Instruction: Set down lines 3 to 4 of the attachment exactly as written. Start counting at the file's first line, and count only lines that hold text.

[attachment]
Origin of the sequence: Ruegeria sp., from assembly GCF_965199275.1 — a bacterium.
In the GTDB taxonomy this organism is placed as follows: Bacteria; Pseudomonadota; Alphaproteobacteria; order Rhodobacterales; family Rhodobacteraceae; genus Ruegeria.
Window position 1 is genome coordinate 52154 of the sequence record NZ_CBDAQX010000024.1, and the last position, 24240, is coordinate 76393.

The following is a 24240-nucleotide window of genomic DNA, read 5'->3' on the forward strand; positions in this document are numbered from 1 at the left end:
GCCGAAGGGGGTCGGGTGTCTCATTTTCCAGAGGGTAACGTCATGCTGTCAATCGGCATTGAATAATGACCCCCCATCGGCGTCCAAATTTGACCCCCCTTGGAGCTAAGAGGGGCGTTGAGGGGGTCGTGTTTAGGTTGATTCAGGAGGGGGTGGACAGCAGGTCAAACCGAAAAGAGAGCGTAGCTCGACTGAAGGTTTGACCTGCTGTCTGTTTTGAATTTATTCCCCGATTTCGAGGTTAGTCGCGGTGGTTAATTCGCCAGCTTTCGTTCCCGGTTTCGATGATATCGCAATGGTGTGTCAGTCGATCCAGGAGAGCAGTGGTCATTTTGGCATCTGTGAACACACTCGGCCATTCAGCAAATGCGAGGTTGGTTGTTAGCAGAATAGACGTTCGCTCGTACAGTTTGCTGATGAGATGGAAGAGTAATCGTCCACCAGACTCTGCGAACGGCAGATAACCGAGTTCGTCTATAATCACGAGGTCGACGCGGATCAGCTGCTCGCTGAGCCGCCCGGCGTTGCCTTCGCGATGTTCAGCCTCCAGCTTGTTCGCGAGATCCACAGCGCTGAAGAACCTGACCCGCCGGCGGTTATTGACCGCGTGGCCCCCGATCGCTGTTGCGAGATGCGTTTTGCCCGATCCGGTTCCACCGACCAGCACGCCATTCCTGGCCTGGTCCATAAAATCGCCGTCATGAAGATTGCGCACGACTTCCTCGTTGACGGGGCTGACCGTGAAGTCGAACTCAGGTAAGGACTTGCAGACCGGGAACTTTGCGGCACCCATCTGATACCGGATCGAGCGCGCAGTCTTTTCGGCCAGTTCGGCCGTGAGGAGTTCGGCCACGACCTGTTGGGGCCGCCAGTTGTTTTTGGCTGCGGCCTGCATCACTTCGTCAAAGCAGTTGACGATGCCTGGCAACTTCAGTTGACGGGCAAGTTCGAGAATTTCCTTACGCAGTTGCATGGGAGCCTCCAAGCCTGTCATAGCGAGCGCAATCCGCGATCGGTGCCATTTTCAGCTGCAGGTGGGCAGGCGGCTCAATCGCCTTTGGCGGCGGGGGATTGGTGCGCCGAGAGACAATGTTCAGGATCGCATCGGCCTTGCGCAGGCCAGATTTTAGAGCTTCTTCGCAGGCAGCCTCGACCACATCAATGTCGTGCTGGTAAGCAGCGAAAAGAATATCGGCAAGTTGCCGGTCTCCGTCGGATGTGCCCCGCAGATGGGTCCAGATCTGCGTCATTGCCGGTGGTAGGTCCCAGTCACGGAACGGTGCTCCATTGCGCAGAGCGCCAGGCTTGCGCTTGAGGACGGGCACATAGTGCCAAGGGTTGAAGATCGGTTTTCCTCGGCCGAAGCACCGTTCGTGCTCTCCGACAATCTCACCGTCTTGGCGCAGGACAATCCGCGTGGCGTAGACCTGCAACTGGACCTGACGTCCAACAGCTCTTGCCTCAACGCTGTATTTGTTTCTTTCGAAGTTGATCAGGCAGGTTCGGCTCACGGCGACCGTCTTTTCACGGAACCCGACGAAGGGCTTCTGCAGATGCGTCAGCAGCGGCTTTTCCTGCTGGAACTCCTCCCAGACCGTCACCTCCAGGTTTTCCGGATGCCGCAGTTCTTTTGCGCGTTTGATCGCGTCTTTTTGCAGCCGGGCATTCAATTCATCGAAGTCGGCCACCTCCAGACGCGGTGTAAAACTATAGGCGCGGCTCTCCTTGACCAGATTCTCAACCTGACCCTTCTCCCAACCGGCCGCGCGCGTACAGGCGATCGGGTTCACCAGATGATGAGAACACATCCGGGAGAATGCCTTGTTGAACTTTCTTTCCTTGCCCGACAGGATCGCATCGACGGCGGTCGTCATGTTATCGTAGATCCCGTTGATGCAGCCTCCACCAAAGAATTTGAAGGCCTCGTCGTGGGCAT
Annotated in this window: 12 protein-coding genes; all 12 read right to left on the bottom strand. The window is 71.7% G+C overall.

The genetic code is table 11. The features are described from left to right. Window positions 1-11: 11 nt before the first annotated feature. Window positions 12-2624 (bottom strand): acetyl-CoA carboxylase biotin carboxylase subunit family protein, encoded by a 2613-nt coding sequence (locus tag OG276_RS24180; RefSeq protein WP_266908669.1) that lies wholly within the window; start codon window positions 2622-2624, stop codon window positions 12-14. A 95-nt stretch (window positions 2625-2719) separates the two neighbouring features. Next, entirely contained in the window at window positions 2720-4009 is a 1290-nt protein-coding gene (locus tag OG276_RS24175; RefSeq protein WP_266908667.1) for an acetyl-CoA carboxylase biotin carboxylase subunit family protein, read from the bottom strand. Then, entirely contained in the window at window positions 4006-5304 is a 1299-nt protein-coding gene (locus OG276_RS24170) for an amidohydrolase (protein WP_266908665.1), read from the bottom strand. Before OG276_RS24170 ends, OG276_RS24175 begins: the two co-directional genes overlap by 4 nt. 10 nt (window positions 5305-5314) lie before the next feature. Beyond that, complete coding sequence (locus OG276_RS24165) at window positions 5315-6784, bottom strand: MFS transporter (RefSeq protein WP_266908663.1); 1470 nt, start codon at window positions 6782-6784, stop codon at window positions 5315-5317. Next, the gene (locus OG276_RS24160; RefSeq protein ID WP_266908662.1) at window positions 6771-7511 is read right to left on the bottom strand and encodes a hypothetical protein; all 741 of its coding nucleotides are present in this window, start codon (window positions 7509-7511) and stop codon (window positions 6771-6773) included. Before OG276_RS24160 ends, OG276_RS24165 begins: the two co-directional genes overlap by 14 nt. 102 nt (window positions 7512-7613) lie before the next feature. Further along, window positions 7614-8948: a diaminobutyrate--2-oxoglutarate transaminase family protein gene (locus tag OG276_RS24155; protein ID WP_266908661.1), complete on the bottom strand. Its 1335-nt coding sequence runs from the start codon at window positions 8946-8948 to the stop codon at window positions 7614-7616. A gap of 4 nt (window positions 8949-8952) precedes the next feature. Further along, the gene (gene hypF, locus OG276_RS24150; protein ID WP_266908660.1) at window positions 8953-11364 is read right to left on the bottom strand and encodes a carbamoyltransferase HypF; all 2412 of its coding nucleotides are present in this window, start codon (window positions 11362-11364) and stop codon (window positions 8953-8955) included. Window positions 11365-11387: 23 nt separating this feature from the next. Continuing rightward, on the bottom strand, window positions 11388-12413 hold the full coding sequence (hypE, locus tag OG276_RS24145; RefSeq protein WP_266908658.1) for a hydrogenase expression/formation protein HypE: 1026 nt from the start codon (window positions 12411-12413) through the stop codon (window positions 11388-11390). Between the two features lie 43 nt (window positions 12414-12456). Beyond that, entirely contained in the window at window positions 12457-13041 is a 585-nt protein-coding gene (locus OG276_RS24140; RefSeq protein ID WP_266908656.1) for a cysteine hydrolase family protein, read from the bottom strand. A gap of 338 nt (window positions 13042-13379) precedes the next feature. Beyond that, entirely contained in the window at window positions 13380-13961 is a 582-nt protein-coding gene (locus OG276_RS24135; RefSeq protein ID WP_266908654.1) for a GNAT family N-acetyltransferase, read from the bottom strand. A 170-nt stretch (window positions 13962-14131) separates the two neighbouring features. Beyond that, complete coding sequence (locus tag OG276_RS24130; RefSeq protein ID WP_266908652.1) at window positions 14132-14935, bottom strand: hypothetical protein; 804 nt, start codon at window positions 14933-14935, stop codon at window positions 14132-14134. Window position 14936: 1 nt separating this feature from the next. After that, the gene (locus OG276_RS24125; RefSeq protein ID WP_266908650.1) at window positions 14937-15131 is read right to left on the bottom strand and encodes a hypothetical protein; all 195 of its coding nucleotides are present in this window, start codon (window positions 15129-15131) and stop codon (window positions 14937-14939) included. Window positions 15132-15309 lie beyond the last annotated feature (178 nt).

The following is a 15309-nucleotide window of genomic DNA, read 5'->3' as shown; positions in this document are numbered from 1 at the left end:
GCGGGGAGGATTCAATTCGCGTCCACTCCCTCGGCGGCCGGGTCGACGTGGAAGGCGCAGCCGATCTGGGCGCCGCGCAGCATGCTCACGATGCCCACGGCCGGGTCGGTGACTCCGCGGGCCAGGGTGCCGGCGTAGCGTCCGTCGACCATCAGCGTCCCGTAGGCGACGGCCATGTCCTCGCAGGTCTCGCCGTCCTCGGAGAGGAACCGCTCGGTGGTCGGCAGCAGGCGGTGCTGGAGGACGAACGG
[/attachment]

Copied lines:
Window position 1 is genome coordinate 52154 of the sequence record NZ_CBDAQX010000024.1, and the last position, 24240, is coordinate 76393.

The following is a 24240-nucleotide window of genomic DNA, read 5'->3' on the forward strand; positions in this document are numbered from 1 at the left end: